What set Elementary, the just-ended CBS Sherlock Holmes adaptation, apart? That's easy: its platonic leading duo. In the majority of fiction, it's hard to create a compelling emotional core relationship that isn't either familial or romantic, but Elementary managed to not only do it, but do it brilliantly. It all comes down to its central thesis: that platonic love is every bit as valuable as other kinds of love.
The Holmes and Watson mythos is, of course, one of the most famous buddy duos in the history of fiction. What sets Elementary apart — from its Holmes predecessors and from other contemporary fictional tales — is that its leading duo could be romantic, but simply aren't. It's not as in the original stories (or the popular BBC adaptation Sherlock, or the Robert Downey Jr. movie series), where Holmes and Watson never could be romantically involved because they're both straight men. This Holmes is a heterosexual man and this Watson is a heterosexual woman. There's no incompatible orientations involved here, and, indeed, there are plenty of viewers who would have loved to see their relationship take a romantic turn. But that's not what the characters needed from each other, and it's admirable that Elementary was able to build seven years of character development on that kind of relationship.
In a lot of movies and TV shows, the word "love" is kept for very special purposes, usually with romantic or familial connotations. It's rare to find a set of fictional friends who outright describe their bond as "love," for whatever reasons. Here again, Elementary shrugged off all of those conventions. Holmes and Watson are, as they describe themselves matter-of-factly, "two people who love each other." In the series finale, their friend Gregson openly calls Watson "the one person in the world who you [Sherlock] truly love," and he's not wrong.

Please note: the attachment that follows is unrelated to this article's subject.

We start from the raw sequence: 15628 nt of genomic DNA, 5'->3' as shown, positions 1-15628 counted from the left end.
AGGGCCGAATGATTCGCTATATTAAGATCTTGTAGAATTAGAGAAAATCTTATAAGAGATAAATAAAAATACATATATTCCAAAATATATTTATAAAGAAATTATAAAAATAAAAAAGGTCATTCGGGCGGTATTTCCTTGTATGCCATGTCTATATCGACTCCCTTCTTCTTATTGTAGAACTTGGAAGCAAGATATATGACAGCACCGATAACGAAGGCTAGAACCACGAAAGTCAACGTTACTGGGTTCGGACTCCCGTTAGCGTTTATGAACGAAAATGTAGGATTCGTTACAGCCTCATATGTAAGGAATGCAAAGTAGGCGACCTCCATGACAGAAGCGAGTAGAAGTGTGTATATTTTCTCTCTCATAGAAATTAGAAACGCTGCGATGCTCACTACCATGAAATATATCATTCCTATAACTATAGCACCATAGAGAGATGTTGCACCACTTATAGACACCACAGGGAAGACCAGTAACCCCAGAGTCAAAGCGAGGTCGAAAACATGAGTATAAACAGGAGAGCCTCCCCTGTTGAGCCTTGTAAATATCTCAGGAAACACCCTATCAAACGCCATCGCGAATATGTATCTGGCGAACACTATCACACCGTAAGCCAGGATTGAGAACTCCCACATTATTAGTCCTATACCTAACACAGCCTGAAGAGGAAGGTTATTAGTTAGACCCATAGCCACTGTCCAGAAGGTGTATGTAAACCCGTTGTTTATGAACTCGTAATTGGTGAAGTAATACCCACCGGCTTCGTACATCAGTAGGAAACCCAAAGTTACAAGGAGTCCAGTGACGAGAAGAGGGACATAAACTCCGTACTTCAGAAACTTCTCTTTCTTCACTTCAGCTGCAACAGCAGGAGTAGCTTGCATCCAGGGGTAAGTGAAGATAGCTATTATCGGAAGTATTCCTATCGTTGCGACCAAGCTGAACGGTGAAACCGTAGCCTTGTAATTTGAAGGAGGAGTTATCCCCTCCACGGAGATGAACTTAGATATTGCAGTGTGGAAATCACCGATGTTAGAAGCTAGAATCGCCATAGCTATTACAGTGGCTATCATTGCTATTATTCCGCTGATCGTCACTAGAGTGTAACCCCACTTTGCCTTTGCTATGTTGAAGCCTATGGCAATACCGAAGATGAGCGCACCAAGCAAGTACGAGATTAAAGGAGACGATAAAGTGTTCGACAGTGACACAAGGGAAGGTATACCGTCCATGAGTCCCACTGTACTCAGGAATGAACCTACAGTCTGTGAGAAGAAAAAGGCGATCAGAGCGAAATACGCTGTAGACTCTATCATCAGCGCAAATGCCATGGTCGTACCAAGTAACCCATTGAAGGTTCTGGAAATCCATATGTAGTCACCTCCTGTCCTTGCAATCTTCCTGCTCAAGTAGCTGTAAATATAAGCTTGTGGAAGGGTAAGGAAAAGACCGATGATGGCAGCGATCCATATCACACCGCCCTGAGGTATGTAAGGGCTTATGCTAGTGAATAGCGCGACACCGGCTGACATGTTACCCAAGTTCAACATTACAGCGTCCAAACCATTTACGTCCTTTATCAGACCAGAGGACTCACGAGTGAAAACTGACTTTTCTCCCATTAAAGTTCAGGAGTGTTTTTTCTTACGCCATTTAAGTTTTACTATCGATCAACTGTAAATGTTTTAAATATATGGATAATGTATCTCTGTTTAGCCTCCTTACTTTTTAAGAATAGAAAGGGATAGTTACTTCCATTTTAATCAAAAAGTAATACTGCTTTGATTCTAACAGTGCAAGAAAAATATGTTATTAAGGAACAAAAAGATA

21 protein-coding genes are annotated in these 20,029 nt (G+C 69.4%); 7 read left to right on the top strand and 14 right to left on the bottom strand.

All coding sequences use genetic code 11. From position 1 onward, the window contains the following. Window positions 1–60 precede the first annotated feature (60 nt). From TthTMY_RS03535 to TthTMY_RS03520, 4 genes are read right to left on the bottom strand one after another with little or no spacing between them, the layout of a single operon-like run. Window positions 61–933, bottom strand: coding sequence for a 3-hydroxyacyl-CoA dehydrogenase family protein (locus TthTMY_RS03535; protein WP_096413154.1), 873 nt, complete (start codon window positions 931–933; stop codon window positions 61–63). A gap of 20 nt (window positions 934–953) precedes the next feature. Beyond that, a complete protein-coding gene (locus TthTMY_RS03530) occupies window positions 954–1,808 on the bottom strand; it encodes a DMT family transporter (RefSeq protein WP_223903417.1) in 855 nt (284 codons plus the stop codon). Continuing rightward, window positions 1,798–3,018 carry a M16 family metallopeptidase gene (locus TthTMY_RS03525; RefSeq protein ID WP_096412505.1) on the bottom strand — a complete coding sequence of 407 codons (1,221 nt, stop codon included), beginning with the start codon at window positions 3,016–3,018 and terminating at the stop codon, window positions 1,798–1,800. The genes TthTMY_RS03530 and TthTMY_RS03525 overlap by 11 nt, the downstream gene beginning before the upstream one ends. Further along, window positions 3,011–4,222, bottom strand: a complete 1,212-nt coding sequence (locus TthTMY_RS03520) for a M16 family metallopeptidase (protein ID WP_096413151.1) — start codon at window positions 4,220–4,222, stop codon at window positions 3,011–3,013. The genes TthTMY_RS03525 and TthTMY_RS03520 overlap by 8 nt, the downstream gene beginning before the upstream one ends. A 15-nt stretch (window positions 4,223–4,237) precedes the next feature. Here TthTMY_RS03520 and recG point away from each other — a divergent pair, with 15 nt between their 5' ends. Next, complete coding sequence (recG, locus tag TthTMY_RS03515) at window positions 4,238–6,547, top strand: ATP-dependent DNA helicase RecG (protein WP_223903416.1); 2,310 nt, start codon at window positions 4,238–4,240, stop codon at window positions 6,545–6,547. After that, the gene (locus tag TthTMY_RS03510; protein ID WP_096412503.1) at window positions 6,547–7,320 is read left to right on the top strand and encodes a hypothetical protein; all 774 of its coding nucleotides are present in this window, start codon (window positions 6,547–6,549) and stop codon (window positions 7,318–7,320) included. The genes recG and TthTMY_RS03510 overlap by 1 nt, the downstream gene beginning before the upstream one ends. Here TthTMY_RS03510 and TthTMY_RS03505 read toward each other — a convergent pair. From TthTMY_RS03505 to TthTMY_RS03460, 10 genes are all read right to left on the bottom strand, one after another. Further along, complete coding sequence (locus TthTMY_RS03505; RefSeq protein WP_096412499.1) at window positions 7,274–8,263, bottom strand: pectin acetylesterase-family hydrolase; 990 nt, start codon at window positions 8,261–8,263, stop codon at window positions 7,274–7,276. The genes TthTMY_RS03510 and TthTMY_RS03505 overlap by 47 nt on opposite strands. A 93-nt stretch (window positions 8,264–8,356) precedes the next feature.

When we first meet Sherlock and Joan, they are shells of the characters we expect. Sherlock is a genius (and more than a little bit of a jerk), but also a recovering drug addict whose mystery obsessions are merely a different way of quieting his brain. Joan is a former doctor who's closed off from her profession and the world after a terrible mistake. Over the course of their relationship, both learn to open up, to get the help they need, and to grow into healthier, happier human beings. In most shows, that role in the story would be filled by a love interest, or, in rare cases, maybe a sibling or a parent. Elementary is utterly disinterested in the idea that love interests are the most important part of character arcs; both Sherlock and Joan have had love interests over the years, some ending quietly and some tragically, but they've never had the same impact as that core relationship between them.
As Elementary fades out on Sherlock and Joan one last time, Sherlock calmly tells Joan, "As long as we're together, what does it matter?" It is, indeed, a statement of love. There's no doubt that Sherlock and Joan are soulmates. But in making it clear that these soulmates love each other but are never going to be in love with each other, Elementary left behind a legacy that expands the definition of "true love" and reminds us all that there's no one right way to love someone.